The Federal Bureau of Investigation is investigating the breach on AT&T servers that exposed the e-mail address and mobile SIM IDs of more than 114,000 iPad 3G owners, including high-profile early adopters like Chief of Staff Rahm Emanuel and New York City Mayor Michael Bloomberg.
The agency said on Thursday that it is looking into "the potential cyber threat" from the breach.
AT&T Inc. said it has no comment. The Dallas-based phone company acknowledged Wednesday that it had exposed the e-mail addresses through a Web site, and had closed the breach.
The vulnerability only affected iPad users who signed up for AT&T's "3G" wireless Internet service.
An AT&T Web site could be tricked into revealing an iPad owner's e-mail address when supplied with a code associated with their particular iPad. A hacker group that calls itself Goatse Security said it got the site to cough up more than 114,000 e-mail addresses by guessing which codes would be valid.
The group said it contacted AT&T and waited until the vulnerability was fixed before going public with the information. AT&T said the problem was fixed Tuesday but that it was alerted to it by a business customer.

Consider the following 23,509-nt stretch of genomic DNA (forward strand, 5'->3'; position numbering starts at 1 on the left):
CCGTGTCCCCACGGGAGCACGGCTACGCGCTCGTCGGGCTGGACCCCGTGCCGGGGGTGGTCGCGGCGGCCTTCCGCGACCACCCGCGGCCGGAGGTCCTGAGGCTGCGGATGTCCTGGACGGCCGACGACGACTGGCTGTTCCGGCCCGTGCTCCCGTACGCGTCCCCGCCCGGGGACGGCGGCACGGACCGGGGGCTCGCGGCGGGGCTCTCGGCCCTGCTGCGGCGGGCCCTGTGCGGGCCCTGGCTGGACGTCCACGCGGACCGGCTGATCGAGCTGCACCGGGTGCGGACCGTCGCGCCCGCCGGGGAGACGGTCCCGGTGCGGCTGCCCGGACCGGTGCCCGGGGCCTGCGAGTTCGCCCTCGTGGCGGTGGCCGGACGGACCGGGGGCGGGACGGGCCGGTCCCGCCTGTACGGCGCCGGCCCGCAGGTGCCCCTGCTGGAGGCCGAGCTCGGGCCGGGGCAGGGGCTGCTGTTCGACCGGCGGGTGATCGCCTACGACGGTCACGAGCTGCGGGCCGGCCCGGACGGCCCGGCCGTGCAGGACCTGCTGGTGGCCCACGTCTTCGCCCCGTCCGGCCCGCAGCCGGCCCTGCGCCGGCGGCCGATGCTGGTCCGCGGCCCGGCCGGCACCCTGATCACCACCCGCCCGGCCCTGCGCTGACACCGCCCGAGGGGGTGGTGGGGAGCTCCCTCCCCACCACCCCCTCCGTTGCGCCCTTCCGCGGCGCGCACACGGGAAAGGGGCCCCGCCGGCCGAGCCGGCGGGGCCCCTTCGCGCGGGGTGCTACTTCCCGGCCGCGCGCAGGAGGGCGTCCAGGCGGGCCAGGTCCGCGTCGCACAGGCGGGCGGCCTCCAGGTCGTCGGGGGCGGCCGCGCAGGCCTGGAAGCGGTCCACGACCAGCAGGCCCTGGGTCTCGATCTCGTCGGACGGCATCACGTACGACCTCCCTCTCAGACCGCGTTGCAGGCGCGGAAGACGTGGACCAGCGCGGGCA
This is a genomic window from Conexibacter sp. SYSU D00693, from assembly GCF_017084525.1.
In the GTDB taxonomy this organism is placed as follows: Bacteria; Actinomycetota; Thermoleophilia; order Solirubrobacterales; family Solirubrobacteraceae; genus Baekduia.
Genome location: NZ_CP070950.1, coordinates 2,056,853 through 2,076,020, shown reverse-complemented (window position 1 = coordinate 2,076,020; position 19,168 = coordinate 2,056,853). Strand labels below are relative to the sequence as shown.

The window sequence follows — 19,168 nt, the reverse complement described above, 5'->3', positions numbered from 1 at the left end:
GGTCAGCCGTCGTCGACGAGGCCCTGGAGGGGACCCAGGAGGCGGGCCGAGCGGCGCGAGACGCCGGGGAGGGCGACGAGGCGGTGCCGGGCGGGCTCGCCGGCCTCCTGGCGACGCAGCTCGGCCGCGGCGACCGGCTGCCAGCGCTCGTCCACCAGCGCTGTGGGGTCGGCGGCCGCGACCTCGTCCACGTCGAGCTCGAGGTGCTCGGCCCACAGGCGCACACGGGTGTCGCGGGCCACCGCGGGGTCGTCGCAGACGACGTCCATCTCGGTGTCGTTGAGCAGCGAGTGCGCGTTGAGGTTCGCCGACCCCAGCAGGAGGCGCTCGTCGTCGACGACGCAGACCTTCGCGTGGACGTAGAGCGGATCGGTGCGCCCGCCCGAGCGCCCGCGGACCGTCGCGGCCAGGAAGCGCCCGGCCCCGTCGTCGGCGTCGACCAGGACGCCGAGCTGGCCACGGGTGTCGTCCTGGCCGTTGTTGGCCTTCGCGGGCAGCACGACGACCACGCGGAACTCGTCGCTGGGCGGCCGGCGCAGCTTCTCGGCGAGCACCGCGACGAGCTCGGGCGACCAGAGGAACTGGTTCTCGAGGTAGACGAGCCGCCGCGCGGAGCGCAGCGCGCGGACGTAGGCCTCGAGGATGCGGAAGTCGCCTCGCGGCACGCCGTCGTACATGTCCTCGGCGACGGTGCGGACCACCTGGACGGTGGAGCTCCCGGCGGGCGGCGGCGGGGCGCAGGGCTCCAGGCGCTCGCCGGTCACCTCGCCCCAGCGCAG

Apple Inc., the maker of the iPad, has not commented on the breach, referring all questions to AT&T.
AT&T has apologized and said it will notify all iPad users whose e-mail addresses may have been accessed.
AT&T sent out a letter to customers apologizing for the recent security breach :
"On June 7 we learned that unauthorized computer ‘hackers’ maliciously exploited a function designed to make your iPad log-in process faster by pre-populating an AT&T authentication page with the email address you used to register your iPad for 3G service. The self-described hackers wrote software code to randomly generate numbers that mimicked serial numbers of the AT&T SIM card for iPad – called the integrated circuit card identification (ICC-ID) – and repeatedly queried an AT&T web address. When a number generated by the hackers matched an actual ICC-ID, the authentication page log-in screen was returned to the hackers with the email address associated with the ICC-ID already populated on the log-in screen.
The hackers deliberately went to great efforts with a random program to extract possible ICC-IDs and capture customer email addresses. They then put together a list of these emails and distributed it for their own publicity.
As soon as we became aware of this situation, we took swift action to prevent any further unauthorized exposure of customer email addresses. Within hours, AT&T disabled the mechanism that automatically populated the email address. Now, the authentication page log-in screen requires the user to enter both their email address and their password."
New York Mayor Michael Bloomberg's e-mail address was among those exposed, but the billionaire media mogul shrugged it off Thursday and said he didn't understand the fuss.
"It shouldn't be pretty hard to figure out my e-mail address," Bloomberg said, "and if you send me an e-mail and I don't want to read it, I don't open it. To me it wasn't that big of a deal."
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